Greek coffee is a special type of coffee drink that is enjoyed by Greeks throughout the world. It is made with a special type of coffee that is finely ground and it is also made in a special pot. Each day in Greece, you will see people gathering in the tavernas, cafes, and restaurants to enjoy a cup of this coffee while hanging out with friends and family. Here’s more information about how to make this coffee, as well as some information about coffee culture in Greece:
How is Greek Coffee Made?
Traditional Greek coffee is made with Greek coffee grounds, sugar (which is optional depending on if you want your coffee sweetened or not), and cold water. A briki, which is a type of pot, is used for making Greek coffee. Brikis typically come in 2, 4, and 6 demitasse cup sizes. And of course, you will need the demitasse cups, which you might know better as espresso cups. They are small cups that measure about 1/4 cup of water. Demitasse cups are used to measure the water that goes into the briki. Here’s a summary of the method:
- Measure cold water into the cup you will be using and pour it into the briki. Repeat depending on how many cups of coffee you will be making.
- Add 1 heaping teaspoon of Greek coffee for each cup of coffee that you will be making. Stir. You can also add sugar at this stage, if desired
- Bring the contents of the briki to a boil. Remove from the heat for a few seconds. Please it back down on the heat until it boils again. Remove it again. Repeat this process a total of 3-5 times, depending on how strong you like it.
- Pour the coffee immediately into the demitasse cups and enjoy!
Through this process, you will also be causing the coffee to form a rich foam, known as kaimaki. The richer the foam on the coffee, the better! The more it boils, the richer the foam will be.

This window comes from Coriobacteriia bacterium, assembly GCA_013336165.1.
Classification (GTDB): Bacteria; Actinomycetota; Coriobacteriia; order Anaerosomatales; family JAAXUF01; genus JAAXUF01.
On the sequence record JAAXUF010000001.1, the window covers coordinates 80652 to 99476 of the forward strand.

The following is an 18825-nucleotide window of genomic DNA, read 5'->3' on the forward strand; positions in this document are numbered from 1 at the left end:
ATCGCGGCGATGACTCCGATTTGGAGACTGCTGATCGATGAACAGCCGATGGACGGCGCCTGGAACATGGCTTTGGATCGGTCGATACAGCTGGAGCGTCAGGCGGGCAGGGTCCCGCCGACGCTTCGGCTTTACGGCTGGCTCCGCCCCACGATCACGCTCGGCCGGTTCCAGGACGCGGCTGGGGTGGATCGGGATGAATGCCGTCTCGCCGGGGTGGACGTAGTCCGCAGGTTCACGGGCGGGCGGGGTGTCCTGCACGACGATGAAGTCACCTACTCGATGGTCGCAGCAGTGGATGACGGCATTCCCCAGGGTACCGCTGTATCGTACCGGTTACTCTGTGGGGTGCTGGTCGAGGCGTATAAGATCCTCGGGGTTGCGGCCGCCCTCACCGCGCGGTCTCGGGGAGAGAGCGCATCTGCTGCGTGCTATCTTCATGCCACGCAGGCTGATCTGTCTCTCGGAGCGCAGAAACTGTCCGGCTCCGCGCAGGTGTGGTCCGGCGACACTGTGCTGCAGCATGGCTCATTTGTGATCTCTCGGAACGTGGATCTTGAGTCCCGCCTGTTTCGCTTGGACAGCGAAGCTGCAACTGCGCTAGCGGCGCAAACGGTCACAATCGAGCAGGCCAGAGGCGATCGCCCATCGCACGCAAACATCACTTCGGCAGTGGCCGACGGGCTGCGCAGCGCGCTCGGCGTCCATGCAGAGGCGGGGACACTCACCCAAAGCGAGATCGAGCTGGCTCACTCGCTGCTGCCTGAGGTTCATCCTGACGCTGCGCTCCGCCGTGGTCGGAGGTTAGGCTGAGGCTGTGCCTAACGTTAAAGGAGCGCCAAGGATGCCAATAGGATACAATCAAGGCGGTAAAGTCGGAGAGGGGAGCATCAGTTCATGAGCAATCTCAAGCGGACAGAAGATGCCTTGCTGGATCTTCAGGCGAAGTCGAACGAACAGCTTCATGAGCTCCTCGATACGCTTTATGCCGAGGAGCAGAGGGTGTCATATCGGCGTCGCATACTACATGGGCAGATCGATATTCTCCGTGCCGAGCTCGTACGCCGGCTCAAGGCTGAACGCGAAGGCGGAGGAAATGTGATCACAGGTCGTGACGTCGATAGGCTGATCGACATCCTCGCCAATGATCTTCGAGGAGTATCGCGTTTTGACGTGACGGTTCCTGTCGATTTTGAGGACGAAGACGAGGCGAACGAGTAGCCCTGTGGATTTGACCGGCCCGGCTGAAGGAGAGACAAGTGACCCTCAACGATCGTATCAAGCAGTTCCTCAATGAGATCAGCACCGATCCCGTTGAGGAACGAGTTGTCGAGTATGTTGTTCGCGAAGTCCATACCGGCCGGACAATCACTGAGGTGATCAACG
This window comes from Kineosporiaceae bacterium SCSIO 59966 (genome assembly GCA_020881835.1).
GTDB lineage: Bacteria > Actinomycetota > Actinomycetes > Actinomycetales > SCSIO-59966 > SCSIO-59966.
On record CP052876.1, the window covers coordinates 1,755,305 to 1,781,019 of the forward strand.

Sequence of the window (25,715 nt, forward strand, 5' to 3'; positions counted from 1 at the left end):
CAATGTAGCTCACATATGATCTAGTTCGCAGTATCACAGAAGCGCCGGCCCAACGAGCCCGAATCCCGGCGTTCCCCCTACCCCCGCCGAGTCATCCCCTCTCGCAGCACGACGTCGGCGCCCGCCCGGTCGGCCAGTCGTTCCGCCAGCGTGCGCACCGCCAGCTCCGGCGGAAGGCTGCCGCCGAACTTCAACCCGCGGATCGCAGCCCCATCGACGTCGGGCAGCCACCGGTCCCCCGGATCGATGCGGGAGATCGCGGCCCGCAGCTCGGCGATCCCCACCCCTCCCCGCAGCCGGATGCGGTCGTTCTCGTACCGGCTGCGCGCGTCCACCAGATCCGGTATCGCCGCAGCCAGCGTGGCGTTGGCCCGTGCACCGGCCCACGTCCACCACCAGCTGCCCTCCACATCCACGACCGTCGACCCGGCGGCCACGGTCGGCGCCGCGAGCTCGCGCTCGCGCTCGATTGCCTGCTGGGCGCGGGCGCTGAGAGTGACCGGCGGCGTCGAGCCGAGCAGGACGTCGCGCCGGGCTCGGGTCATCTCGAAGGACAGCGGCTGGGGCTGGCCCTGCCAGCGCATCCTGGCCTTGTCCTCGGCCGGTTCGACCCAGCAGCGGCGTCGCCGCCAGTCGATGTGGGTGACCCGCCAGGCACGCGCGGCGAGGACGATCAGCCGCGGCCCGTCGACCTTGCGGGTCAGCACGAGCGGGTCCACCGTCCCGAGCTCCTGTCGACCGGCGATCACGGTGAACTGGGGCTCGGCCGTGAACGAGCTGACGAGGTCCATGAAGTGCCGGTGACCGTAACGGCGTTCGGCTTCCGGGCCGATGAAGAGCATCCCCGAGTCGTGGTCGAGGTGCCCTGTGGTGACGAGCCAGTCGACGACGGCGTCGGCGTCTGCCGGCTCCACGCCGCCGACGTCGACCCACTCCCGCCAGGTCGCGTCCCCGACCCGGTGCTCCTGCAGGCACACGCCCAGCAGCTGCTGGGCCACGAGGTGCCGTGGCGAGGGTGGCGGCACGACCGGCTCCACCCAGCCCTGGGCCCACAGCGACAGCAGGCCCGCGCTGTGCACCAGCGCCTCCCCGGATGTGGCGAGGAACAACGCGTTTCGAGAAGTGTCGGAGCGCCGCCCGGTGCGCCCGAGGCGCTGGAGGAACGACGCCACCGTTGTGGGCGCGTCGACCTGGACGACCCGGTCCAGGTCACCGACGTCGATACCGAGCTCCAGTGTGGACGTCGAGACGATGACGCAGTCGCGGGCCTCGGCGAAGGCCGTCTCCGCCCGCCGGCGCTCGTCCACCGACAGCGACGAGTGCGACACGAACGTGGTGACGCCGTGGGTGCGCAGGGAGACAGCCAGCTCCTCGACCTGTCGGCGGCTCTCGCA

Enjoying Your Greek Coffee
Pour the coffee evenly into the demitasse cups. Greeks enjoy their coffee piping hot along with a glass of cold water. Greek coffee is sipped slowly and savored. It can take some people hours to finish off one cup of this delicious Greek coffee. Sometimes Greek coffee is also served with sweets like cookies or other pastries. Traditionally, Greek coffee is served black, but the younger generation likes to add milk, even ordering a “double” Greek coffee so the taste isn’t diluted when the milk is added. If you’ve never had Greek coffee before, you might be surprised to see grounds at the bottom of your cup. This is totally normal, so don’t be afraid to enjoy it.
Coffee in Greek Culture
Coffee is important in the Greek culture. Greeks consume a lot of coffee every year, but it’s not just for helping them to stay alert during their day. To Greeks, coffee is a ritual to be enjoyed. As mentioned, it can sometimes take hours to finish a cup of coffee. It is truly savored while chatting with friends, reading, or just about any other activity.
Coffee breaks in Greece are unlike ones you might experience elsewhere. They are longer, up to 90 minutes, and may involve deep conversation, casual gossip, and even brainstorming. Greek coffee can be found served in cafeterias (Greek cafés for both women and men) and kafeneios (Greek coffee houses for men).
If you’ve never had Greek coffee, it’s definitely worth trying. It’s also easy to make at home, as long as you have the right cups, a briki, and the right kind of coffee. In Greece, this it is not just a drink, but also an experience.